The LRDG Preservation Society is the inspiration of Jack Valenti who is the chief historian, coordinator of equipment and artifact procurement and show organizer. The truck is displayed several times a year throughout the California, Nevada, Oregon and Washington areas and staffed by "LRDG clad" volunteers. This is a non-profit organization that survives through its volunteers whom donate equipment, historical information, time and money. Our society includes LRDG enthusiasts from countries like England, Canada, New Zealand, Australia, Portugal, South Africa and more. The only requirement for membership is an interest in history, get on the mailing list!
For more information contact Jack at his email address: firstname.lastname@example.org
A brief history The Long Range Desert Group (LRDG) was a reconnaissance and raiding unit of the British Army during the Second World War. The group was founded in Egypt in June 1940 and was initially called LRP. Interestingly the majority of the men were from New Zealand.
The Long Range Desert Group was the first of the many units of Special Forces raised by the British during the Second World War, and like so many of the later groups came into existence because of the unusual nature of the war in North Africa. On this front the majority of the fighting took place in the narrow coastal strip, with a wide open southern front created by the vast North African deserts. The Long Range Desert Group was formed around a core of men with a great deal of experience of travelling in the desert, and its role was to use the desert to get past the front lines and into the enemies rear areas, where they carried out a mix of reconnaissance and raids.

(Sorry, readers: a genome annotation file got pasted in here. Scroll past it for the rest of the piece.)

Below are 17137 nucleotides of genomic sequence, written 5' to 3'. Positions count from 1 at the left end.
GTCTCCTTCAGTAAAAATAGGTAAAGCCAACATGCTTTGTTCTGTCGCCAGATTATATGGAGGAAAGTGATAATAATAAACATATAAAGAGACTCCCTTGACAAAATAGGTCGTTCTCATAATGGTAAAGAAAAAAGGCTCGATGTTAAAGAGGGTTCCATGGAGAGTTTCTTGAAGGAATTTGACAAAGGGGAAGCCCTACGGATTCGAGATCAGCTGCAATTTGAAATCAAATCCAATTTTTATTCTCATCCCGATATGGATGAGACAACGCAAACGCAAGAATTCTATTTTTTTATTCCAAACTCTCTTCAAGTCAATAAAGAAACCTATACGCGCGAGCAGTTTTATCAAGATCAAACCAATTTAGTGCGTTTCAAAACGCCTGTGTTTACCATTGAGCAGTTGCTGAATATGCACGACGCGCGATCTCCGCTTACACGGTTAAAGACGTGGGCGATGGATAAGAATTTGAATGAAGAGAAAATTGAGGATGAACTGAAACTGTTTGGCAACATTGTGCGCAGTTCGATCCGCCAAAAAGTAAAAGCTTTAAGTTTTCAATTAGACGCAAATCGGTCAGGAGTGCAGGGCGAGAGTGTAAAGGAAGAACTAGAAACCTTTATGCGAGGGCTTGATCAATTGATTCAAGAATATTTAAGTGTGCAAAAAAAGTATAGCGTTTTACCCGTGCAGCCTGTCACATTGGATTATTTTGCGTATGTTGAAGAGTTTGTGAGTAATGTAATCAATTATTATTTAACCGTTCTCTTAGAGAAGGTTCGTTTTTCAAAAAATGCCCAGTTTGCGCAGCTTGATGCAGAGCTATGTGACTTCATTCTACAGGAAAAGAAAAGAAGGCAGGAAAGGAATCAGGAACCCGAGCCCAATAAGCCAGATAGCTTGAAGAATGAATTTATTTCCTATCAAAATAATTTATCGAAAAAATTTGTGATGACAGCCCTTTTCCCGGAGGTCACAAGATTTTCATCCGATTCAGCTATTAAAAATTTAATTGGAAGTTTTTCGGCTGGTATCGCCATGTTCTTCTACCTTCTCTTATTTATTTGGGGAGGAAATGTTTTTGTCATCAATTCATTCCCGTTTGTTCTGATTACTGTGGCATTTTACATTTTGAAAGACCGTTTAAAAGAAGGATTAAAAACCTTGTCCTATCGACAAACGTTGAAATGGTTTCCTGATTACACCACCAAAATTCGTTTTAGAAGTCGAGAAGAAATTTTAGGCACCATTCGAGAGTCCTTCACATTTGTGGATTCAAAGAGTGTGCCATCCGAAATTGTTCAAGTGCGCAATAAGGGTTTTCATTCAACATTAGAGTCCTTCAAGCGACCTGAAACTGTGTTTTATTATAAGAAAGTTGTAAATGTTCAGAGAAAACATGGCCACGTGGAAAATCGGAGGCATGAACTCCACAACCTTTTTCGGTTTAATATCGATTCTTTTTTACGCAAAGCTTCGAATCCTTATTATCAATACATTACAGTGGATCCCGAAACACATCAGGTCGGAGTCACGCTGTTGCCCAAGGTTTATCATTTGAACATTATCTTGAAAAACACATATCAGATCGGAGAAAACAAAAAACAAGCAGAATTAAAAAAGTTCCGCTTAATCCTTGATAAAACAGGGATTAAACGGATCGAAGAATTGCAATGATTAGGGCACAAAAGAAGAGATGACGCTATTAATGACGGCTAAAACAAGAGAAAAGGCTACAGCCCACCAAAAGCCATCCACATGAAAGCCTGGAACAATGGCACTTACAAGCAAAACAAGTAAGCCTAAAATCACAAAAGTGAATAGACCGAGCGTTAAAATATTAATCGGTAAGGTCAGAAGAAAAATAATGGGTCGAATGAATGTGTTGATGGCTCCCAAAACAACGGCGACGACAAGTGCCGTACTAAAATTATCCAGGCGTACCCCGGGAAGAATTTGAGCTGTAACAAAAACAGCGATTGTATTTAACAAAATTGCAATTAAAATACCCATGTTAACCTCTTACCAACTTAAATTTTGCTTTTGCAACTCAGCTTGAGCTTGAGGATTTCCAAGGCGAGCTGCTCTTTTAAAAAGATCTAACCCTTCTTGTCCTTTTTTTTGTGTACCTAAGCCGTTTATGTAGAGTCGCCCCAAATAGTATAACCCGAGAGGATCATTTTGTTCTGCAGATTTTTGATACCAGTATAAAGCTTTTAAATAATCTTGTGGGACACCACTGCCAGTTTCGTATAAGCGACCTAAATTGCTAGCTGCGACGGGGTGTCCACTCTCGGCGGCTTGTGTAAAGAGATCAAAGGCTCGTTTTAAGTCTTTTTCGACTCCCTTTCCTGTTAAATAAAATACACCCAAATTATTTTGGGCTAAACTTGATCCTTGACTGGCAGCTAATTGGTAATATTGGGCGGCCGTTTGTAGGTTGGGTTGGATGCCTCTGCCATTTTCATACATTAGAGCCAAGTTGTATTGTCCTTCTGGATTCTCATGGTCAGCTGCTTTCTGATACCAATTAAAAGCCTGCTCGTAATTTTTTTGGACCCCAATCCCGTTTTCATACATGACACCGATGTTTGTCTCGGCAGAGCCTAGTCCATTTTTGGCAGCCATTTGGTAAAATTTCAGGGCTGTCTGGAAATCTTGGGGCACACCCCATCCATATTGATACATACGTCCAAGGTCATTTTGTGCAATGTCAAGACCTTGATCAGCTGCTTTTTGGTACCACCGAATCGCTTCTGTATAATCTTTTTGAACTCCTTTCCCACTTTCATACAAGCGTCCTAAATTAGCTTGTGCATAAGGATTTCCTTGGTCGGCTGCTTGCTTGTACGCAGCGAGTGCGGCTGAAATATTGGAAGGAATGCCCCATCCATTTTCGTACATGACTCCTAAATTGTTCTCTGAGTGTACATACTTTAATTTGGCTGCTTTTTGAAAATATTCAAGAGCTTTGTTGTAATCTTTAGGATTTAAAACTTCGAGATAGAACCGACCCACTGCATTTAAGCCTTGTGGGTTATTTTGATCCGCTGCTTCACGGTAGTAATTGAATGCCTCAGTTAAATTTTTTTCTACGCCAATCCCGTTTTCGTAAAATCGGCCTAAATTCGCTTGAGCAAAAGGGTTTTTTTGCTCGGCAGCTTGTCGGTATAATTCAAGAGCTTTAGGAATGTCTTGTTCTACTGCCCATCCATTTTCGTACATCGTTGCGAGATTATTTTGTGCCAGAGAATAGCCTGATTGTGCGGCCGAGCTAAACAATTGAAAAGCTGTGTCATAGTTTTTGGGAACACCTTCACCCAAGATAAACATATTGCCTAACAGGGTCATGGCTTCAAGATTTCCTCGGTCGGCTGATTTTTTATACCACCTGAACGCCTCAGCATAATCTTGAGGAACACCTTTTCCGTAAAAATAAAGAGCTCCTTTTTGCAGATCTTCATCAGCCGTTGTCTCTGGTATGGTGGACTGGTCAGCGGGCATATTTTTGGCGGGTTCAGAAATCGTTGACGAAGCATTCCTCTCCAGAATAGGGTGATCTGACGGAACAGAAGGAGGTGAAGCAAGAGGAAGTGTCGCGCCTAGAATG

1942 LRDG Canadian Chevy truck, India variant
The song "Lili Marlene" was very popular with Germans soldiers during WWII, but not liked by official Germany. "Lili Marlene" was also popular with allied forces in all theaters of the war, but frustrated Brit officers when their troops sung the German version.